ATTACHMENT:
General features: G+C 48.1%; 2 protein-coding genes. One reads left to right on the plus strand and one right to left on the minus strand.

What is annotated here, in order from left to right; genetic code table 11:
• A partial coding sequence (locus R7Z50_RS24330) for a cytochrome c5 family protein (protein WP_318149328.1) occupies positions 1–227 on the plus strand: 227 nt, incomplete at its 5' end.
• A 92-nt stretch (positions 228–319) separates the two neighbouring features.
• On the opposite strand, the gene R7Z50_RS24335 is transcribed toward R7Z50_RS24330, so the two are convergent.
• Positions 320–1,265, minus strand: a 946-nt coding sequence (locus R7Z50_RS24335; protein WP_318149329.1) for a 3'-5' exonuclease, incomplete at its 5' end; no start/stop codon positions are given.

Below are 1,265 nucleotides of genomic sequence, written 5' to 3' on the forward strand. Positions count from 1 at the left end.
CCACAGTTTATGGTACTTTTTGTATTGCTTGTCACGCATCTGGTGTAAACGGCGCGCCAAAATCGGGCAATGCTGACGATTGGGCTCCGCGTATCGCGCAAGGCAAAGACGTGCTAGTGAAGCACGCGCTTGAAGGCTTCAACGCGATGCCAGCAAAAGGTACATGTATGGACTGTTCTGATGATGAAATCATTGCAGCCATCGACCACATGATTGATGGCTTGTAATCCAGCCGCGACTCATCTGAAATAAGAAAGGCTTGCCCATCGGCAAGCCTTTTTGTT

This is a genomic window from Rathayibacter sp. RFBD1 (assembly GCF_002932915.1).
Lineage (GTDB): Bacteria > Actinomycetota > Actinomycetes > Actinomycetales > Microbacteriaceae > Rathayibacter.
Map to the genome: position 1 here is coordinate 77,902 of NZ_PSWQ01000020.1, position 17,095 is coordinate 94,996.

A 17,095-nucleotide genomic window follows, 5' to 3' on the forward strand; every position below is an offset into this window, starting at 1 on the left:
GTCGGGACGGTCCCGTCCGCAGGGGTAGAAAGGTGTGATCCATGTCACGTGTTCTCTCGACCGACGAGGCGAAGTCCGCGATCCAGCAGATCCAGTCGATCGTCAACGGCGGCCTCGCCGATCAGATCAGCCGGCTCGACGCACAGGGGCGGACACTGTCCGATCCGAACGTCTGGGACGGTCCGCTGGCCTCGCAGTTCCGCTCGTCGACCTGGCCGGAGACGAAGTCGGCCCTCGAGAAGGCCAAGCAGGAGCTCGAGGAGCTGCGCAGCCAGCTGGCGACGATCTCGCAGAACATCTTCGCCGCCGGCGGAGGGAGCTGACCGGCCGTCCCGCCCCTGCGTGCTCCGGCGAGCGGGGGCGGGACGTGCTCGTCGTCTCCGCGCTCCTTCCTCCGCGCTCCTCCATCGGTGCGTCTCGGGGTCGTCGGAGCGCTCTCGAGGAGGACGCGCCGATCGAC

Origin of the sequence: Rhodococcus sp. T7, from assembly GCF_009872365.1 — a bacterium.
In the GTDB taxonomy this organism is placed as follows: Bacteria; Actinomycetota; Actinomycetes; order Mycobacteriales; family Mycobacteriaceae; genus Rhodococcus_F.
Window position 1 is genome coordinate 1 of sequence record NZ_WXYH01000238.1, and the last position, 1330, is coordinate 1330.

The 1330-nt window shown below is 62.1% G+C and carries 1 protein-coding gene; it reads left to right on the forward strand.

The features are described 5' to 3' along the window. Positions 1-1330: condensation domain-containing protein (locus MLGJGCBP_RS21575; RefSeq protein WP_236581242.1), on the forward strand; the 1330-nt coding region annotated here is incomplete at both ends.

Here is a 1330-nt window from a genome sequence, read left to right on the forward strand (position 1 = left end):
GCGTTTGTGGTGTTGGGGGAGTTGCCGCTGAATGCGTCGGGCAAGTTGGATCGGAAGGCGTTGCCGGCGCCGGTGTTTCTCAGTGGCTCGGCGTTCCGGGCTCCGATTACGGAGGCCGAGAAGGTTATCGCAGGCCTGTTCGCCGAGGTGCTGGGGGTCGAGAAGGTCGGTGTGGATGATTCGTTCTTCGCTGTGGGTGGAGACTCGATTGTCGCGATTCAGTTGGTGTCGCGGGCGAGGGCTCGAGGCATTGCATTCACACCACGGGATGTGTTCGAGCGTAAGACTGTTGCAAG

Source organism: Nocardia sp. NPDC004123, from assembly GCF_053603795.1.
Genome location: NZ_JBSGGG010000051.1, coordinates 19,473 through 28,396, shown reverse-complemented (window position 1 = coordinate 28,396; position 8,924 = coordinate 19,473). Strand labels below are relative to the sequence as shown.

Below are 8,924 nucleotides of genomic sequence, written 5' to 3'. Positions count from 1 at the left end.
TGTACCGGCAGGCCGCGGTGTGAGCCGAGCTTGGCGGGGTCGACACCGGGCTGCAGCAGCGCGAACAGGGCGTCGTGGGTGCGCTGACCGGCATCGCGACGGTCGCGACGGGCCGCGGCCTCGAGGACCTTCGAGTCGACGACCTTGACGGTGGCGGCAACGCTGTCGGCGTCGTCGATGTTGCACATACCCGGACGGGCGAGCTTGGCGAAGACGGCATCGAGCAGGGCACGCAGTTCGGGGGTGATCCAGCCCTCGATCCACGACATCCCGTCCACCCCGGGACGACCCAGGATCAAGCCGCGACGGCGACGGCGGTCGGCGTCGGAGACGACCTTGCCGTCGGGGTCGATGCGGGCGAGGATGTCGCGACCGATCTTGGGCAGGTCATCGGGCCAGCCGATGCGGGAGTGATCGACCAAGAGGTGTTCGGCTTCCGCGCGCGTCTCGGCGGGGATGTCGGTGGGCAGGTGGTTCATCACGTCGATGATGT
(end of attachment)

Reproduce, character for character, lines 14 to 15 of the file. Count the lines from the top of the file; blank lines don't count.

Origin of the sequence: Rhodococcus sp. T7, from assembly GCF_009872365.1 — a bacterium.
In the GTDB taxonomy this organism is placed as follows: Bacteria; Actinomycetota; Actinomycetes; order Mycobacteriales; family Mycobacteriaceae; genus Rhodococcus_F.